Letters | August 2009
Published: July 2009
I really enjoyed Charles Gandee’s story on reinventing the budget hotel. As a twentysomething who likes to travel, I can tell you that Ace’s philosophy is right on. While I don’t need to be pampered, I definitely appreciate good design. Hopefully more hoteliers will follow their lead and recognize that “cheap” and “chic” are not mutually exclusive. —Sara Himeles, Ridgewood, N.J.
To Steal or Not to Steal?
Lynn Yaeger’s article about swiping hotel amenities brought to mind the wonderful coconut bath products from Caneel Bay that I took home with me after a trip to the Virgin Islands 13 years ago. They smelled like the actual fruit—not sickeningly, artificially sweet—and allowed me to appreciate the lingering scent of paradise back home. I confess I put the containers in my suitcase each day so that house-keeping would keep replacing them! —Caroline Wallinger, Charleston, S.C.
Please explain the difference between Bernie Madoff’s ideas about stealing and the ones presented in your “Stealing Hotel Amenities: Right or Wrong?” story. At what point does right become wrong? The article is cute, but that doesn’t rationalize anything. Staying at a hotel does not mean that its property is yours. —Norman Hurwitz, Miami, Fla.
By the Seashore
I loved seeing the Oregon coast in your June issue, but you missed a great restaurant: Yummy Wine Bar & Bistro (dinner for two $65), in the Gilbert district of Seaside. I know, I know—Seaside is the land of honky-tonk, not high cuisine, but this place stands out with a local, seasonal theme: the dishes, wines, and artworks in the adjoining gallery all come from the area and change four times a year. Give it a try, won’t you? —Tracy Chang, Seattle, Wash.
Art of the Deal
I tried your online hotel-booking tips while planning a trip to the southern coast of the U.S., and must say that I’ve uncovered better deals than the ones on cheapostay.com. In my experience, if you put in some time and effort, you’ll find the best prices through the hotels’ own websites. I check my favorites every day to see when rates drop and also register to receive e-mails about specials. I’ll admit that I spend hours doing research, but to me, it’s worth it. —Larene Odell, Kuna, Idaho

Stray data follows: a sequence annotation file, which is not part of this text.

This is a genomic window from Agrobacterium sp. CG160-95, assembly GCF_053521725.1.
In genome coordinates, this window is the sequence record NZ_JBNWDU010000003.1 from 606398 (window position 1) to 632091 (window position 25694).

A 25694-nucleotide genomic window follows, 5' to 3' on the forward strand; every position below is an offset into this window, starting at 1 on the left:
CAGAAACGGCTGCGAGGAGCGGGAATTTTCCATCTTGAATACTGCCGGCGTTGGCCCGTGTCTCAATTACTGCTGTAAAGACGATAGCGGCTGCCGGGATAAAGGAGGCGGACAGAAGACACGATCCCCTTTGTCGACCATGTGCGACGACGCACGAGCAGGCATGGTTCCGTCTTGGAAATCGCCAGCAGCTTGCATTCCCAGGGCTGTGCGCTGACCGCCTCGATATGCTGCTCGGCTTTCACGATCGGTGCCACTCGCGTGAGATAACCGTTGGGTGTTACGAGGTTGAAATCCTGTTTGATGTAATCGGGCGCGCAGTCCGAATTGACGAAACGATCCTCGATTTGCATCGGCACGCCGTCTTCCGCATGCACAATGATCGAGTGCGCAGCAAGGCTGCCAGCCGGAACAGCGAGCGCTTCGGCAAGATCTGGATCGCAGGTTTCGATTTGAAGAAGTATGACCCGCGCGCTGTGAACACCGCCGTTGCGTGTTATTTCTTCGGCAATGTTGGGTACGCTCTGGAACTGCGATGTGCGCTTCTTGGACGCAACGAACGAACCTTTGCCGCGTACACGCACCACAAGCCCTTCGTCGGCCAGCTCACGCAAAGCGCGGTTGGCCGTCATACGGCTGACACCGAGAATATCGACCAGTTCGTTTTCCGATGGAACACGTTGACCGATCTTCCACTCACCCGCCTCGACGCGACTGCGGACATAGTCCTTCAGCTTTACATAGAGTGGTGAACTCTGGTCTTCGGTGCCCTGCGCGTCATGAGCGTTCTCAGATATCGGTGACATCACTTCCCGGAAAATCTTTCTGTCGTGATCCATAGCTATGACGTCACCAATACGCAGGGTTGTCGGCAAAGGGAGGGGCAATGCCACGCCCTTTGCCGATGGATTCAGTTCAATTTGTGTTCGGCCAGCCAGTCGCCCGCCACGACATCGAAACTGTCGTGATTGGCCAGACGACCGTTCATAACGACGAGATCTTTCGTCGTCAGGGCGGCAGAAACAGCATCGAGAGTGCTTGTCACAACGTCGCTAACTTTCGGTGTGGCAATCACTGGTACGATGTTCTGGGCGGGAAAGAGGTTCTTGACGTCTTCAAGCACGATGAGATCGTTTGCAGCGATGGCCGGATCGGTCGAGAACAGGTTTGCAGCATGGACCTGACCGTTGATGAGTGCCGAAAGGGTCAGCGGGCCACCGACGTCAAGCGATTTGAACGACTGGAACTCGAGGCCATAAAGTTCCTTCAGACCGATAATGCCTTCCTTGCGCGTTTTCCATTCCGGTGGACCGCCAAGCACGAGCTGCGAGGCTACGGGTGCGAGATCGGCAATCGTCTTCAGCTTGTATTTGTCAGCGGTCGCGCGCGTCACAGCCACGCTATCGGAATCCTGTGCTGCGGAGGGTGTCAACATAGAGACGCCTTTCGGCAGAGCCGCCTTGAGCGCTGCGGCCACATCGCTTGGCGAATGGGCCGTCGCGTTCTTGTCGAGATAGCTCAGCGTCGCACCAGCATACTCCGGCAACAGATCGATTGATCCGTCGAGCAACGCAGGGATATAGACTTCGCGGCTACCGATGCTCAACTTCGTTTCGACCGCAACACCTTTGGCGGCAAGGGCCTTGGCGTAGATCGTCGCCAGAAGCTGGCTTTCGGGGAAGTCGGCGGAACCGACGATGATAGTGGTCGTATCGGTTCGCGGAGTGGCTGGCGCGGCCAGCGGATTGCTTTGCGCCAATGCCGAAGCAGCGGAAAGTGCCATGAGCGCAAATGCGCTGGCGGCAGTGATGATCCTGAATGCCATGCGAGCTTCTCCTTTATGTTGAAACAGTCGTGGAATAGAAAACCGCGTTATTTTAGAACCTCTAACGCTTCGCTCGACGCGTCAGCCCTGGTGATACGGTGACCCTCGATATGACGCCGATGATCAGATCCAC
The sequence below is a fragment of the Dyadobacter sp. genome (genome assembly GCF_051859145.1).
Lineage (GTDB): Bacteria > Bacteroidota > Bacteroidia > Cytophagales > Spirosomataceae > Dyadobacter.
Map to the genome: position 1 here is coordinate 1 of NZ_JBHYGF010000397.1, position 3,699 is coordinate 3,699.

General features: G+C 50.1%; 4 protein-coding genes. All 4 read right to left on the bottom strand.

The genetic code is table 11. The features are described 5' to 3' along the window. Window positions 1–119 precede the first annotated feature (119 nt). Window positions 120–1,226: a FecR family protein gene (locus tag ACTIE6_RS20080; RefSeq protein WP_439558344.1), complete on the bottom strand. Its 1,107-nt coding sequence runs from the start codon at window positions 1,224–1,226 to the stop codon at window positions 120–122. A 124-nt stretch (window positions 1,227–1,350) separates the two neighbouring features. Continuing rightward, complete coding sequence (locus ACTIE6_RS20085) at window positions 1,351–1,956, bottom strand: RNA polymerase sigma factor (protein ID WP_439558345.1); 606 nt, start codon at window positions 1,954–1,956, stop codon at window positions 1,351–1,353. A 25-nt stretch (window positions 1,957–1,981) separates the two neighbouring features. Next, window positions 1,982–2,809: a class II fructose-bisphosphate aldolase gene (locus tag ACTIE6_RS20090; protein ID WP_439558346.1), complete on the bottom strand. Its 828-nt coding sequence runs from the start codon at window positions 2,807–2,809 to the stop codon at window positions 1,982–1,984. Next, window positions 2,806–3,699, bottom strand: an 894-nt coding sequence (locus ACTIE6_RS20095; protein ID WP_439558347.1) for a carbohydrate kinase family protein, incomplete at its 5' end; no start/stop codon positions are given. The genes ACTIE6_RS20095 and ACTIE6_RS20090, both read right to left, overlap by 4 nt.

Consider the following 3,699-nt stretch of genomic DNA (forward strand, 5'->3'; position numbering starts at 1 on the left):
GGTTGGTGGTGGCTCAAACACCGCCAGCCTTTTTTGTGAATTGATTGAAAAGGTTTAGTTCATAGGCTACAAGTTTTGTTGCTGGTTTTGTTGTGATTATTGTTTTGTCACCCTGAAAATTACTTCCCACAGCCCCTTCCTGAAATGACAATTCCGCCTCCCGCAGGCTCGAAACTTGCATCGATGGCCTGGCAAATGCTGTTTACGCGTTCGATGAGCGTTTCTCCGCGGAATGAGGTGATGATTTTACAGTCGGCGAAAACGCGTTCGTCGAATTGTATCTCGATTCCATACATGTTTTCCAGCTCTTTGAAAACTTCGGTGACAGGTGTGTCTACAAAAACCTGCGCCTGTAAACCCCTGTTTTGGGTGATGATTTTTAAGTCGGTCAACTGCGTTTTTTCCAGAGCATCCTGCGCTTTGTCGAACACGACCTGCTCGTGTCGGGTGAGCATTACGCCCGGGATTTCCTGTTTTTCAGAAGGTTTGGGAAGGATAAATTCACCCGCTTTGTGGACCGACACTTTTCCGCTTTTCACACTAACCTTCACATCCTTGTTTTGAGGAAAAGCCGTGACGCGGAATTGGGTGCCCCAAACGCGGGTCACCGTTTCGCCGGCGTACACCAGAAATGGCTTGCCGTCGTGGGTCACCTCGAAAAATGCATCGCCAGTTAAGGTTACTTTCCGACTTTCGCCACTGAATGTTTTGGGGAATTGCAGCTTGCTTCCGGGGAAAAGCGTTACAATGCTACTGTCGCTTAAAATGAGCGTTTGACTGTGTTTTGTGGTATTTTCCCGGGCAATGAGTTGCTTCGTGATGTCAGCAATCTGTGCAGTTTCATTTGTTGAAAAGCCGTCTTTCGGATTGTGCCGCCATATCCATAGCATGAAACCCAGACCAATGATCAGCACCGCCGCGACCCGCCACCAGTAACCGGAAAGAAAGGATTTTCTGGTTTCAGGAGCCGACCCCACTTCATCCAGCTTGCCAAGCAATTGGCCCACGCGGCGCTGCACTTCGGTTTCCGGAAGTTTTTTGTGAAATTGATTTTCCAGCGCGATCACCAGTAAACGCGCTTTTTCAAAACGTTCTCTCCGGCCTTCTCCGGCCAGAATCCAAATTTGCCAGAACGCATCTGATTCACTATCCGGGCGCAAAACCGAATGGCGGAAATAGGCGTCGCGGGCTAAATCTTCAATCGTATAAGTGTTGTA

Shane Mitchell’s article on hotel cheeseburgers was a great idea. They’re just so satisfying. My favorite is the Kobe-beef-and-cheddar burger at Surf and Sand Resort (lunch for two $70), in Laguna Beach. It’s plump, juicy, and served with garlic-herb pommes frites–style fries. —Dean Lycas, Poway, Calif.
As a longtime Travel + Leisure reader, I noticed that my favorite restaurant has never been noted in your magazine and is missing from your online listings. I discovered it while vacationing in Valencia last year. It’s called Kaymus (dinner for two $80), near the new stadium in the city’s business district (it has a separate VIP lounge with wireless Internet and plasma TV’s). Chef Nacho Romero, originally from Valencia, has worked in top kitchens throughout Spain and Switzerland. In this stylish, modern space, he shines with traditional Mediterranean dishes, including a rossejat of fried noodles with Iberian ham and extraordinary desserts like chocolate soup with caramelized pear and coconut sorbet. And the paella is excellent. I highly recommend it. —Olga Danilove, Bat Yam, Israel